Alcohol consumption and drug abuse increase your risk of a morning headache.

You may have a morning headache due to a hangover. When you drink alcohol the night before, you run the risk of waking up with a hangover headache the morning after.

Drinking alcohol is a migraine trigger. Separate from hangover headaches, drinking alcohol can cause a migraine. 

Illegal drugs, such as cocaine and opioids, may bring on headaches. Withdrawal from drugs may also cause head pain, including morning headaches.

Prescription drugs may disrupt your sleep patterns, leading to bad sleep habits and morning headaches.

8. Depression and Anxiety

Mental health concerns, specifically depression and anxiety, are linked to morning headaches. Anxiety and depression can keep you from relaxing and make you worry, leading to migraines.

Waking up with headaches is a common indicator of depression and insomnia.

Anxiety can lead to nighttime teeth grinding or muscle strain, both significant causes of morning headaches.

The Journal of the American Medical Association reports that the most significant risk factors for morning headaches are depression and anxiety.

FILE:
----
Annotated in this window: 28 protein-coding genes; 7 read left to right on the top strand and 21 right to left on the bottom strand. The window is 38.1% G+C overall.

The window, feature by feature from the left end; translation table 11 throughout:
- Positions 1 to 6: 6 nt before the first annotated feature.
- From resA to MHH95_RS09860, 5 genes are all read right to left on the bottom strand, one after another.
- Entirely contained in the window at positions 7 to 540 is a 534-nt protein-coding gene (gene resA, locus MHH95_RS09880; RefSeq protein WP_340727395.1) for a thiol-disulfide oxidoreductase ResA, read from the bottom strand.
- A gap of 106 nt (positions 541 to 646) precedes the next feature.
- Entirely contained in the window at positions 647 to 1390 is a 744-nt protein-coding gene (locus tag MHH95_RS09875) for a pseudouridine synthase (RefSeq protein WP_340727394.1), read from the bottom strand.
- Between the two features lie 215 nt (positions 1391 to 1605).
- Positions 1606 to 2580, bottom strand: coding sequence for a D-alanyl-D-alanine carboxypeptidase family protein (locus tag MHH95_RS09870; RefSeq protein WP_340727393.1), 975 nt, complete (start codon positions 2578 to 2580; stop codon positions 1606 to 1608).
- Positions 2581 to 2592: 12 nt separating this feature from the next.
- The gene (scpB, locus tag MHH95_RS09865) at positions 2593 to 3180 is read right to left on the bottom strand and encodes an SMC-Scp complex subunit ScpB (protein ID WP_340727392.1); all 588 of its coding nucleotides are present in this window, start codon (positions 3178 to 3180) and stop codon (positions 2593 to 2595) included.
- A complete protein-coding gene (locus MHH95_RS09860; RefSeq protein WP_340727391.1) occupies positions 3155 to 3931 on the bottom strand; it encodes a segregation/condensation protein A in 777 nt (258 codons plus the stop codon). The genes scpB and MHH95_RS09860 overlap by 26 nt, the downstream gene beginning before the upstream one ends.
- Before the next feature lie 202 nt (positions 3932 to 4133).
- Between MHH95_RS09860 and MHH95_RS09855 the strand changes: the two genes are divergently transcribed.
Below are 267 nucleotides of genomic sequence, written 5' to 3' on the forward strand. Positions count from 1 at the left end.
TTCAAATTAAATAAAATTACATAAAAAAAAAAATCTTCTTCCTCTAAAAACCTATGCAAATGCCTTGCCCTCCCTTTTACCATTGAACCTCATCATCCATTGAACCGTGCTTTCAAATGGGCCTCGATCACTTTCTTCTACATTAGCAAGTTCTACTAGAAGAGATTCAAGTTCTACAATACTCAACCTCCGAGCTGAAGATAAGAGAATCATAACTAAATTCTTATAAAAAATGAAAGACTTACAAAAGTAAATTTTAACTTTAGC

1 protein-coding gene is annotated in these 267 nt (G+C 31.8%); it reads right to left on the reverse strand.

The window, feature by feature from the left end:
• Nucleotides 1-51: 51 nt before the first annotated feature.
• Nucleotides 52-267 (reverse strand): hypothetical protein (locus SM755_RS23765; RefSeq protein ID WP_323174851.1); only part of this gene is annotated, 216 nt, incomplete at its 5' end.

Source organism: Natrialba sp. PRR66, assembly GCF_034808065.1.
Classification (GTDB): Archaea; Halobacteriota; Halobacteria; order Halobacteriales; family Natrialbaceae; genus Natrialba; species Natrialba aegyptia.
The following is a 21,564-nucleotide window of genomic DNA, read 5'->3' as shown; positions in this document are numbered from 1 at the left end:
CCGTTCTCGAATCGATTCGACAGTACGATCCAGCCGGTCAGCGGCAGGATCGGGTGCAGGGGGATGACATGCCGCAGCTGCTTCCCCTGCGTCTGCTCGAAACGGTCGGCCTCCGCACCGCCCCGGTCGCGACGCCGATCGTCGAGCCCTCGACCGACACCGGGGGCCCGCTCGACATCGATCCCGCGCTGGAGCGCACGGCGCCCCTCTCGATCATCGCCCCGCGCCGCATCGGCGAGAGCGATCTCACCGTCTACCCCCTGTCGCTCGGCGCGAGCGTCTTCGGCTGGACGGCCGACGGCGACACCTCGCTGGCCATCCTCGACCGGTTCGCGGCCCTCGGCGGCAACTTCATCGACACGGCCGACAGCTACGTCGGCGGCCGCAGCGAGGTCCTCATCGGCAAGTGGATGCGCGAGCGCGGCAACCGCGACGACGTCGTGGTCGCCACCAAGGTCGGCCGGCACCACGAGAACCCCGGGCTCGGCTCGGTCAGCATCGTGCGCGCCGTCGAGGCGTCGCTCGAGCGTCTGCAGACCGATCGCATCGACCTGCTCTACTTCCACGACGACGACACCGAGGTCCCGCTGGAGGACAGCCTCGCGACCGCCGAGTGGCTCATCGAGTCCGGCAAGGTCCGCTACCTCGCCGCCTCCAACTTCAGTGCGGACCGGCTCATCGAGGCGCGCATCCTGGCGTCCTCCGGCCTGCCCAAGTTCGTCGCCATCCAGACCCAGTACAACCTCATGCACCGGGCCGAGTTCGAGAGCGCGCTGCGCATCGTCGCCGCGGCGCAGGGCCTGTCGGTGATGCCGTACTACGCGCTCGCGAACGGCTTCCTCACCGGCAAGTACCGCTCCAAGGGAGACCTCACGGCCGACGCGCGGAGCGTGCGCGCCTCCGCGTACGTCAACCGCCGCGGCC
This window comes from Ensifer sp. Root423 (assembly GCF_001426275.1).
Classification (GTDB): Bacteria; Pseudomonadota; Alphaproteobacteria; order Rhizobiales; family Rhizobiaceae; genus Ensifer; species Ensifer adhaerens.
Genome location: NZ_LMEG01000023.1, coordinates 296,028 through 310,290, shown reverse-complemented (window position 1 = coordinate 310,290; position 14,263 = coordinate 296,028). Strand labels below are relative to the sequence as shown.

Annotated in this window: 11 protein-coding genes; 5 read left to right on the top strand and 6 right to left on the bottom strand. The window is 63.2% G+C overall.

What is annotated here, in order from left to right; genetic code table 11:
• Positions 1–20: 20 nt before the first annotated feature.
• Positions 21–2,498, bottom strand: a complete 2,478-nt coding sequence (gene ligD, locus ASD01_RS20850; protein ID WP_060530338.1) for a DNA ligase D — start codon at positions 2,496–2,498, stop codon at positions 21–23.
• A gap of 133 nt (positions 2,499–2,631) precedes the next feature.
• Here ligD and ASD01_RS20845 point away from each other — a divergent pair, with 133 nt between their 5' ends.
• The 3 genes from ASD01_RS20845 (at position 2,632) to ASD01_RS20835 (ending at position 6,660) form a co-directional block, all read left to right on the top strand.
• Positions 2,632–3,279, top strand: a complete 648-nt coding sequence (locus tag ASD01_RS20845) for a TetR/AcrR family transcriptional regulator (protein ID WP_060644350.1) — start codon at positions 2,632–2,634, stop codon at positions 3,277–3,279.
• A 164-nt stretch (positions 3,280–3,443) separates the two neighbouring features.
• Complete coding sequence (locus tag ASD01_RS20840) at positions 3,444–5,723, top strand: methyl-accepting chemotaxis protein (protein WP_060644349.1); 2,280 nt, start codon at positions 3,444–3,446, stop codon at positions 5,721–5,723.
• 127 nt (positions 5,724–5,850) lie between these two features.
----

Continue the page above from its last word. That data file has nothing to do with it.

9. Diet

Your diet is a crucial preventive measure against morning headaches. A healthy diet means a lower risk of head pain in the early morning. According to the Cleveland Clinic, 1 in 5 headache patients may be food sensitive.

The most common dietary triggers for morning headaches are:

  1. Alcohol
  2. Chocolate
  3. Monosodium glutamate
  4. Artificial sweeteners
  5. Caffeine
  6. Onions
  7. Garlic
  8. Nitrates and nitrites
  9. Smoked fish
  10. Cured meats
  11. Aged cheeses
  12. Cultured dairy products
  13. Fasting

Dehydration, caffeine withdrawal, and low blood sugar may all lead to waking up with headaches. Drink plenty of water, avoid caffeine if you have chronic headaches, and monitor your blood sugar levels.

Being obese and being underweight may both be linked to a higher incidence of morning headaches. Poor diet is a contributing factor to obesity.

Migraine sufferers report that missing meals may induce headache pain. Skipping dinner may lead to a migraine that night or in the morning.

Can dehydration cause morning headaches? Yes, dehydration can cause morning headaches. When you’re dehydrated, your brain literally shrinks, pulling away from the inside of your skull. This shrinking triggers a headache.

10. Allergens in the Home

Home allergens can trigger waking up with headaches, especially after you’ve been sleeping in the same spot for 8 hours.

Two types of headaches are linked to allergies:

  1. Sinus headaches
  2. Migraine headaches

Allergy headaches may be triggered by mold, smoke, pets, certain foods, and so much more.